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The Green Party gets two thirds support in school poll

Nov 9th, 2011 | By | Category: Featured Article, Front Page Layout, News

Wellington High School students, from Left: Merinda Jackson(16) Imogen Holmstead-Scott(17) Hana Rochfort Barber(17) and Frankie Ancillotti (18).

A POLL of 90 senior students at Wellington High School shows a two thirds majority favours voting Green.

The Green party took 66% of the student vote, with pupils citing the Greens’ penchant for looking after the environment and sustainable forms of energy as major selling points.

Frankie Ancillotti (18) says she is disenfranchised with the direction National in particular is headed and expects the Greens to provide a better future for the country.

“I feel so uncomfortable about how close they [National] are with America…how much they look up to them.

“Because it is not a society or political system we should ever be looking up to,” she says.

According to New Zealand’s two most respected polls, Colmar Brunton and Fairfax Media-Research International, the Green party has been polling at around 10%, its highest rating since the since 2002 general election.

Suggestions have been made that Phil Goff and Labour’s low poll ratings have led voters to switch allegiance to the Greens, but the students say the party is not yet politically savvy enough to gain a majority vote.

“Any constructive criticism to the Greens is that you can’t be completely about the environment,” says Frankie. “There is an element where money is really important.

“Labour has a bit more of a balance, but Green has these really good policies.

“If they had more of a balance between their national and economic policies I think they would be really strong.”

Despite doubts surrounding the party’s economic policy, Imogen Holmstead-Scott (17) is willing to see past what she sees as a flaw.

She says their focus on promoting New Zealand as a self-sufficient, environmentally friendly nation overrides any negatives.
“I just think we need to be more focused on jobs here in New Zealand, just be self sufficient and not being reliant, because you can’t control those other countries.”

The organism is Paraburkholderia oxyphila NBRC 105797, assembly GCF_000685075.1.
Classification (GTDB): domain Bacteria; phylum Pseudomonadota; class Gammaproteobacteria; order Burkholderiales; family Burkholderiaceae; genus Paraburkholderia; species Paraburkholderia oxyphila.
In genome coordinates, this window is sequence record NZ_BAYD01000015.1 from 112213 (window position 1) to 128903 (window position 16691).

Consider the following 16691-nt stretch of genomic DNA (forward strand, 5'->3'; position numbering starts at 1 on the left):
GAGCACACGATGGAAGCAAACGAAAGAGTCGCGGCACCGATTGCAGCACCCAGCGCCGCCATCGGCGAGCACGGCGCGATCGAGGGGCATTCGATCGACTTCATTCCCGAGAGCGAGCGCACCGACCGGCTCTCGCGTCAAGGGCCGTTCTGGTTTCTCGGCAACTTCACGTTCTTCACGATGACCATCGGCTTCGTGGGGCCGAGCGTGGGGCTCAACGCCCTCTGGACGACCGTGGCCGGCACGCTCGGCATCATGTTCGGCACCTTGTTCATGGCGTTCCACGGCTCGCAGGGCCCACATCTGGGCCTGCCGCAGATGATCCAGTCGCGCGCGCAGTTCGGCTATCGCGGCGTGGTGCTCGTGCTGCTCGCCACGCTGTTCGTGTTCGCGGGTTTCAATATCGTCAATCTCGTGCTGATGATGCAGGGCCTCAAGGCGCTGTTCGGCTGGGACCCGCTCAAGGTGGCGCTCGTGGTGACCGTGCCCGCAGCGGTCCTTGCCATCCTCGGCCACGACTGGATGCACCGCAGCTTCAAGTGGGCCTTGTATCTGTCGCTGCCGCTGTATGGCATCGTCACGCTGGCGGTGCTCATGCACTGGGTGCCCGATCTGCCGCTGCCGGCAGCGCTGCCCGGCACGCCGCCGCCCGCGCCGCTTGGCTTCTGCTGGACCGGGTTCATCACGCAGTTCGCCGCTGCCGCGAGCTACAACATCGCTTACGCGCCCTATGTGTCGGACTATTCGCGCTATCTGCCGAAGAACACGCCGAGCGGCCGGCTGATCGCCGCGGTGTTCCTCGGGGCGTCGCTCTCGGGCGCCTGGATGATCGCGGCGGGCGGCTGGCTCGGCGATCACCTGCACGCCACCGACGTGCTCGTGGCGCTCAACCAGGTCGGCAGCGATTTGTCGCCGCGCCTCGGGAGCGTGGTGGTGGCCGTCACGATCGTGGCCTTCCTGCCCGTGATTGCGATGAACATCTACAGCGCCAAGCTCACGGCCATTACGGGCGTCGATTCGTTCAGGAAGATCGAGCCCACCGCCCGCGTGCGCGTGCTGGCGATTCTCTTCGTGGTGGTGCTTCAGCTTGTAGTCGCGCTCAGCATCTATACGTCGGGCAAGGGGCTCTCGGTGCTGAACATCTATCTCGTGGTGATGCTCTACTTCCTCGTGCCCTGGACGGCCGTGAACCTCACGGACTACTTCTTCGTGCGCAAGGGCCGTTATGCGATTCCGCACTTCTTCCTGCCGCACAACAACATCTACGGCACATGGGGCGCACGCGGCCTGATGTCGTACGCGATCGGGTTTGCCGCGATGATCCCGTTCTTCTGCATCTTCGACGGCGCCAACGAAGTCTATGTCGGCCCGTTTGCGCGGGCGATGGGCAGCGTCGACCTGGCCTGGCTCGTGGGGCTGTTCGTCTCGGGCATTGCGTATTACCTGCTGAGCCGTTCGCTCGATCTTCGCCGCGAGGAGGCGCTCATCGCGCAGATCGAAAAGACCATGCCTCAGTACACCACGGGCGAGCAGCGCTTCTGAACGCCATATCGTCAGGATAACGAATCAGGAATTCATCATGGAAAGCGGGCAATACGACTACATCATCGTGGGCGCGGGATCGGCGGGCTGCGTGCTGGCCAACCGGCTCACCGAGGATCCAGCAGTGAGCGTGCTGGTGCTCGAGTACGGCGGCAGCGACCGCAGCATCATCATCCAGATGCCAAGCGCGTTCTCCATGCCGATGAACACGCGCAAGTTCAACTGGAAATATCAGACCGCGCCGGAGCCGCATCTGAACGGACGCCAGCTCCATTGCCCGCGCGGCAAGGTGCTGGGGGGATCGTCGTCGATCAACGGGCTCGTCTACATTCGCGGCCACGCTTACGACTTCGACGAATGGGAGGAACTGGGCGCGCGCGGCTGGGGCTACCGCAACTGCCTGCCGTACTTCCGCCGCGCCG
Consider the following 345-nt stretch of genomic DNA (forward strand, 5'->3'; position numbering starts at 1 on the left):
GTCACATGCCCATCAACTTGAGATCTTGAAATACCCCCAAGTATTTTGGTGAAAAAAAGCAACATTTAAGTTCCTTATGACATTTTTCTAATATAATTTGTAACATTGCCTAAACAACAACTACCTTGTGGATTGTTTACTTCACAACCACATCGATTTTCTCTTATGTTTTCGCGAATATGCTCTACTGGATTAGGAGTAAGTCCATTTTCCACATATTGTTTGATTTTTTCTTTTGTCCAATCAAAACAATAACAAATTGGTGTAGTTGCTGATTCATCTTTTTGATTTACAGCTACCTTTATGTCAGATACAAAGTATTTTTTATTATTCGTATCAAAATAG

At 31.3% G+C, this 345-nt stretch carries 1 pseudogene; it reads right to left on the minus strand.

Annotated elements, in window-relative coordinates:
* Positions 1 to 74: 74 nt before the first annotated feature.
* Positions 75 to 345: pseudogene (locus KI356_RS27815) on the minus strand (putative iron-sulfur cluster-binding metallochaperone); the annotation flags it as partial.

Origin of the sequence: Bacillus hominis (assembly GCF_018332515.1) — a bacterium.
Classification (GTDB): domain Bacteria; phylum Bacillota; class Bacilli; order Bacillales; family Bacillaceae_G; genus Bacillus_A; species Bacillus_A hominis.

She says the bigger parties are “inconsistent and too economically based. It’s like everything is built on money.”  Whereas the Greens “seem very honest. They stick to their values.”

Merinda Jackson (16) says Wellington is an amazing location for all these sustainable energies, hydro, wind: “We’ve got some incredible sustainable resources.”

The four students unanimously predict National will be re-elected. But on the basis of how some friends have decided, they are unsure whether the public is making an educated decision.

Frankie: “The reason I think National will get back in is because New Zealanders, in general, we don’t have a political culture.

“Most New Zealanders are too ignorant to really know what the difference is, so they just vote.”

One of the students quoted a friend as saying: “I don’t know. I guess I’ve always liked John Key. He just seems like a nice guy.”

Or as Hana Rochford- Barber (17), says: “They just vote for who their boyfriend did.”

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  1. I’m willing to bet those students know next to nothing about the Greens’ hard left social policies

  2. Hi there Doozie,
    I’m one of the above students and I am quite aware of the Greens’ hard left social policies, and I support them all the same.
    Thank you.

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